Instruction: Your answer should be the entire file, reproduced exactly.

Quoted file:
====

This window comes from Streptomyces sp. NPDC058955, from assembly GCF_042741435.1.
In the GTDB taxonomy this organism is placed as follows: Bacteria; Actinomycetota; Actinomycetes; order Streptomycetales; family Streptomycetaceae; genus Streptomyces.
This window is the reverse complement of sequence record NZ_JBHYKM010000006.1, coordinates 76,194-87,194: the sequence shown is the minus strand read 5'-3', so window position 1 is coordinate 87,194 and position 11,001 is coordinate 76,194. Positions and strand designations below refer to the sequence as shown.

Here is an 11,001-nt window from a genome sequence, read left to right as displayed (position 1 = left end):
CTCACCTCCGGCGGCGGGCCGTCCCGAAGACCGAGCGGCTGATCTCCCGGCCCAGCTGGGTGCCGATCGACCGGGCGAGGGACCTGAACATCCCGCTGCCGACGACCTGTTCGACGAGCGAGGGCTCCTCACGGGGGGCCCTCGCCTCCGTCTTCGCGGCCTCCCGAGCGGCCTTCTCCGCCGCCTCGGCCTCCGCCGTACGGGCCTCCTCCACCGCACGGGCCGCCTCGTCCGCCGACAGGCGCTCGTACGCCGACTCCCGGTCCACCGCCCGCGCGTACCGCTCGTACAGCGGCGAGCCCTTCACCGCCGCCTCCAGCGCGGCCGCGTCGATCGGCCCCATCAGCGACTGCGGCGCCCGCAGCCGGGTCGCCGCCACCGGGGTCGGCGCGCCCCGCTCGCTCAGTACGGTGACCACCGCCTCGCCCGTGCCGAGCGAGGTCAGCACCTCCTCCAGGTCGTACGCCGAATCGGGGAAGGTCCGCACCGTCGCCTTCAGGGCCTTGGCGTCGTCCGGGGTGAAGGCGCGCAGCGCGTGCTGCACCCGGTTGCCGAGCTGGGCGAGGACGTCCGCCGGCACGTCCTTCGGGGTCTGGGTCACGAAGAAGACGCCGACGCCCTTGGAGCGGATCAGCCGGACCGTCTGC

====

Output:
This window comes from Streptomyces sp. NPDC058955, from assembly GCF_042741435.1.
In the GTDB taxonomy this organism is placed as follows: Bacteria; Actinomycetota; Actinomycetes; order Streptomycetales; family Streptomycetaceae; genus Streptomyces.
This window is the reverse complement of sequence record NZ_JBHYKM010000006.1, coordinates 76,194-87,194: the sequence shown is the minus strand read 5'-3', so window position 1 is coordinate 87,194 and position 11,001 is coordinate 76,194. Positions and strand designations below refer to the sequence as shown.

Here is an 11,001-nt window from a genome sequence, read left to right as displayed (position 1 = left end):
CTCACCTCCGGCGGCGGGCCGTCCCGAAGACCGAGCGGCTGATCTCCCGGCCCAGCTGGGTGCCGATCGACCGGGCGAGGGACCTGAACATCCCGCTGCCGACGACCTGTTCGACGAGCGAGGGCTCCTCACGGGGGGCCCTCGCCTCCGTCTTCGCGGCCTCCCGAGCGGCCTTCTCCGCCGCCTCGGCCTCCGCCGTACGGGCCTCCTCCACCGCACGGGCCGCCTCGTCCGCCGACAGGCGCTCGTACGCCGACTCCCGGTCCACCGCCCGCGCGTACCGCTCGTACAGCGGCGAGCCCTTCACCGCCGCCTCCAGCGCGGCCGCGTCGATCGGCCCCATCAGCGACTGCGGCGCCCGCAGCCGGGTCGCCGCCACCGGGGTCGGCGCGCCCCGCTCGCTCAGTACGGTGACCACCGCCTCGCCCGTGCCGAGCGAGGTCAGCACCTCCTCCAGGTCGTACGCCGAATCGGGGAAGGTCCGCACCGTCGCCTTCAGGGCCTTGGCGTCGTCCGGGGTGAAGGCGCGCAGCGCGTGCTGCACCCGGTTGCCGAGCTGGGCGAGGACGTCCGCCGGCACGTCCTTCGGGGTCTGGGTCACGAAGAAGACGCCGACGCCCTTGGAGCGGATCAGCCGGACCGTCTGC